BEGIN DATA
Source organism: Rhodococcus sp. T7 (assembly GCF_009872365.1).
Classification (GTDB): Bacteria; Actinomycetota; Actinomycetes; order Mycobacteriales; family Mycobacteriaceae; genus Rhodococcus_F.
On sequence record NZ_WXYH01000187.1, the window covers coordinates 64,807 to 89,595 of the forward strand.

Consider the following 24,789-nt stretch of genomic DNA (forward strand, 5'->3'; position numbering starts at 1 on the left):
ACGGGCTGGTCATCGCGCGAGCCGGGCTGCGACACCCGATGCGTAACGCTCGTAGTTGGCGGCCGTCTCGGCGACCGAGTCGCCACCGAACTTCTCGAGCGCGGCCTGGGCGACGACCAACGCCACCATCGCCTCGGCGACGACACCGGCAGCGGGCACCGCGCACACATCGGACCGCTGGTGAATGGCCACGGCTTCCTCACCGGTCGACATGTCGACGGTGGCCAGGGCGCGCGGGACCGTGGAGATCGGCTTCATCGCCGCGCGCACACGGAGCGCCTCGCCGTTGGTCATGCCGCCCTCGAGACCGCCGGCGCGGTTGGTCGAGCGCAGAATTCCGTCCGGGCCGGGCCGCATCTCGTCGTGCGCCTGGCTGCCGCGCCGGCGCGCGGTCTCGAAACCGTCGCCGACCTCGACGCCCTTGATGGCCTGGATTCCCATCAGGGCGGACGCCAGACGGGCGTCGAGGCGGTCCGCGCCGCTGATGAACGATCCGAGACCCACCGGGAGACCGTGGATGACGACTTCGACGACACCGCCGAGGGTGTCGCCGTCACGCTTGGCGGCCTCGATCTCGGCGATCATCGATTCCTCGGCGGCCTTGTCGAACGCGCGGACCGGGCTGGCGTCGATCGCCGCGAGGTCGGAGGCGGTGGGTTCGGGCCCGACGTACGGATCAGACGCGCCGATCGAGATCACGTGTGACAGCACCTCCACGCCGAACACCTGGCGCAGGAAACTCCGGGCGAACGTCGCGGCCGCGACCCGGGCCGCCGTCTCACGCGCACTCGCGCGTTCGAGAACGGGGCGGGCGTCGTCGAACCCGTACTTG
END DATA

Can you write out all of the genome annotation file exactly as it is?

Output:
Source organism: Rhodococcus sp. T7 (assembly GCF_009872365.1).
Classification (GTDB): Bacteria; Actinomycetota; Actinomycetes; order Mycobacteriales; family Mycobacteriaceae; genus Rhodococcus_F.
On sequence record NZ_WXYH01000187.1, the window covers coordinates 64,807 to 89,595 of the forward strand.

Consider the following 24,789-nt stretch of genomic DNA (forward strand, 5'->3'; position numbering starts at 1 on the left):
ACGGGCTGGTCATCGCGCGAGCCGGGCTGCGACACCCGATGCGTAACGCTCGTAGTTGGCGGCCGTCTCGGCGACCGAGTCGCCACCGAACTTCTCGAGCGCGGCCTGGGCGACGACCAACGCCACCATCGCCTCGGCGACGACACCGGCAGCGGGCACCGCGCACACATCGGACCGCTGGTGAATGGCCACGGCTTCCTCACCGGTCGACATGTCGACGGTGGCCAGGGCGCGCGGGACCGTGGAGATCGGCTTCATCGCCGCGCGCACACGGAGCGCCTCGCCGTTGGTCATGCCGCCCTCGAGACCGCCGGCGCGGTTGGTCGAGCGCAGAATTCCGTCCGGGCCGGGCCGCATCTCGTCGTGCGCCTGGCTGCCGCGCCGGCGCGCGGTCTCGAAACCGTCGCCGACCTCGACGCCCTTGATGGCCTGGATTCCCATCAGGGCGGACGCCAGACGGGCGTCGAGGCGGTCCGCGCCGCTGATGAACGATCCGAGACCCACCGGGAGACCGTGGATGACGACTTCGACGACACCGCCGAGGGTGTCGCCGTCACGCTTGGCGGCCTCGATCTCGGCGATCATCGATTCCTCGGCGGCCTTGTCGAACGCGCGGACCGGGCTGGCGTCGATCGCCGCGAGGTCGGAGGCGGTGGGTTCGGGCCCGACGTACGGATCAGACGCGCCGATCGAGATCACGTGTGACAGCACCTCCACGCCGAACACCTGGCGCAGGAAACTCCGGGCGAACGTCGCGGCCGCGACCCGGGCCGCCGTCTCACGCGCACTCGCGCGTTCGAGAACGGGGCGGGCGTCGTCGAACCCGTACTTG